Problem with India’s Multi-alignment Stand


    In Context

    • India’s strategic autonomy and policy of non-alignment have evolved into a multi-alignment approach. 

    About India’s multi-alignment stand

    • Origin of India’s non-alignment stand:
      • There has been a progressive evolution in Indian thinking on forming and joining regional economic and security groupings, since the days New Delhi declared itself as “Non-Aligned” in the 1950s. 
      • India, thereafter, remained a leading player in the “Non-Aligned Movement” (NAM)
        • The 120 members of NAM professed that they would not get drawn into “Great Power” rivalries between the US and USSR.
    • India’s current multi-alignment stand:
      • With Russia:
        • The disintegration of the Soviet Union in the 1990s led to new groupings and alliances. 
        • But we are now happily in a position where we are partners, in different ways, with all major global power centres. Economics and economic integration play a far more central role as bridges of cooperation today.
      • USA & QUAD:
        • India finds itself linked with the US and Japan far more closely than in the past, in a world order which is becoming more China-centric than in the past.
        • This has been the rationale of Quadrilateral Security Dialogue or QUAD, comprising Australia, India, Japan and the US.
      • West Asia:
        • The most notable decision taken in recent days was after the first summit meeting of the recently established I2U2 grouping, comprising India, Israel, the US and the UAE.
          • This was the first time when India and the US partnered two West Asian countries to focus cooperation on use of water resources, food security, health, transportation and space. 
      • Southeast Asian Nations:
        • While India has an free trade agreement (FTA) with ASEAN, New Delhi has chosen, for understandable reasons, not to join the Regional Comprehensive Economic Partnership (RCEP), containing 15 East Asian and Pacific nations, including ASEAN members, Australia, New Zealand and China. 
      • Eurasia:
        • India holds membership of the Shanghai Cooperation Organisation (SCO), which is a permanent intergovernmental international organisation of Eurasian Nations with a secretariat in Beijing.

    India’s Stand on Russia’s War with Ukraine

    • India’s response to the Russian invasion of Ukraine has been distinctive among the major democracies and among U.S. strategic partners. 
    • Despite its discomfort with Moscow’s war, New Delhi has adopted studied public neutrality toward Russia
    • It has abstained from successive votes in the UN Security Council, General Assembly, and Human Rights Council that condemned Russian aggression in Ukraine and thus far has refused to openly call out Russia as the instigator of the crisis.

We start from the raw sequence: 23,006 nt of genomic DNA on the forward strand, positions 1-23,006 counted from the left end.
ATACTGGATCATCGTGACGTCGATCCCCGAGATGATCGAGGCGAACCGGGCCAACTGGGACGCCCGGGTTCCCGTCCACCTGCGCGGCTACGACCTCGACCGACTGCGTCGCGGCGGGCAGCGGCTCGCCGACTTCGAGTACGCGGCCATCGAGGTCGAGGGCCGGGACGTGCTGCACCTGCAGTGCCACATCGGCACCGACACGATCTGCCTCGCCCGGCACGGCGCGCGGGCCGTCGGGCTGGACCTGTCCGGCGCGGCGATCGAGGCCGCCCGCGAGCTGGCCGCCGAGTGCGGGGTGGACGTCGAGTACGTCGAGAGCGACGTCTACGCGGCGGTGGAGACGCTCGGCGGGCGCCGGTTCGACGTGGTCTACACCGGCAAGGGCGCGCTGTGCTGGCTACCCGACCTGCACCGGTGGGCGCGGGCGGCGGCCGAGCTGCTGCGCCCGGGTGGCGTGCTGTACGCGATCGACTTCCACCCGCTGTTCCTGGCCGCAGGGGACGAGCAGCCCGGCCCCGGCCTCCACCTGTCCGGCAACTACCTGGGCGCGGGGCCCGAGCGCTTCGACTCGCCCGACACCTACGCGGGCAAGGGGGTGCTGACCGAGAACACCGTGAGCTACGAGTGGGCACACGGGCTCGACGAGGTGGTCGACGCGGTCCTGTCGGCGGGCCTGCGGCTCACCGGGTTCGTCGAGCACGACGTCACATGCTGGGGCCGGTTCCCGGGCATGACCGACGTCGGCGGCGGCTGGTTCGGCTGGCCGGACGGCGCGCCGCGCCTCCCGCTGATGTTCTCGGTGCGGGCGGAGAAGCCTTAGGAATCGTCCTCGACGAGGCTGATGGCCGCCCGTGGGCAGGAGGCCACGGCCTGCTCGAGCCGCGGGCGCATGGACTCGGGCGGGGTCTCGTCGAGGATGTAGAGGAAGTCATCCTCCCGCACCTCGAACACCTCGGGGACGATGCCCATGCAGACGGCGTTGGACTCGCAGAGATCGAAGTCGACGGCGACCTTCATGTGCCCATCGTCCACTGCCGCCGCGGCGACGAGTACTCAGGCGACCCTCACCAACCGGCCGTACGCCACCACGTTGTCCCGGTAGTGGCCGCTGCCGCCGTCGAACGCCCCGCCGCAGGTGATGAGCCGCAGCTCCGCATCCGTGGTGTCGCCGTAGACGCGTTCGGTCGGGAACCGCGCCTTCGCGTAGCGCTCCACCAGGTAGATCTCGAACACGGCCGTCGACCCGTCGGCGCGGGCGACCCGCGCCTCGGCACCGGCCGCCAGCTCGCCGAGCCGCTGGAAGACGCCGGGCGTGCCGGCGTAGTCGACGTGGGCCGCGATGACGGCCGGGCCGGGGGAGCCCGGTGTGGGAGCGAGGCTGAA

• India has been under immense indirect pressure from Western nations that have openly condemned Russia’s military aggression against Ukraine. 
    • India has been pressing for the resolution of the crisis through diplomacy and dialogue.

    Problem with India’s multi-alignment stand

    • No condemnation for violations of international law:
      • India has refused to condemn violations of international law, as in the case of Russia’s invasion of Ukraine or the February 2021 coup in Myanmar (New Delhi abstained from United Nations General Assembly and Security Council resolutions). 
        • This may be understandable as India has often taken an evasive position on conflicts that involve its traditional allies
      • However, critics are not unreasonable in arguing that this ambiguity does not behove a nation aspiring to become a permanent member of the UNSC, which implies a commitment to speak as a global voice against territorial aggression and rights violations similar to what Russia has unleashed on Ukraine. 
    • Not in the position to play the role of a mediator:
      • A pursuit of ‘multi-alignment’ may have given New Delhi some diplomatic space in the ongoing war in Ukraine. However, it may not be sufficient for India to try to play the role of a mediator between Russia and Ukraine.
    • Lowest ranker:
      • The latest State of Southeast Asia Survey has shown that India ranks the second lowest (at only 1 percent) among ASEAN and nine middle powers in its leadership in maintaining a rules-based order and upholding international law.
    • Not party to newly formed mechanisms:
      • What often gets overlooked is how India has steered clear from US-led regional security mechanisms like AUKUS and 5-Eyes.

    Way ahead

    • Rising middle power:
      • Despite all the problems, the diplomatic success of India as a rising middle power has not gone unnoticed.
        • It would have been unthinkable barely a decade ago to envisage a situation where India receives UAE finances and Israeli technology, geared to US involvement, for stepping up agricultural production for its western neighbours.
    • Rise in trust levels:
      • Furthermore, India has enjoyed a significant increase in trust levels this year at 25.7 per cent compared to only 16.6 percent last year. 
        • Among those who trust India, there is a significant increase among those who felt that India’s military power is an asset for global peace and security.
    • Potential of balancing & assume a greater role:
      • As India’s influence increases, it can assume a greater role as a bridging power and play a moderating role in the Quad, G7, BRICS and the SCO.
        • Considering its presidency for the G20 and the SCO, 2023 will indeed be the year to see how India does its balancing act.


    Daily Mains Question

    [Q] India’s strategic autonomy and policy of non-alignment have evolved into a multi-alignment approach. Analyse. What are the challenges associated with India’s multi-alignment approach?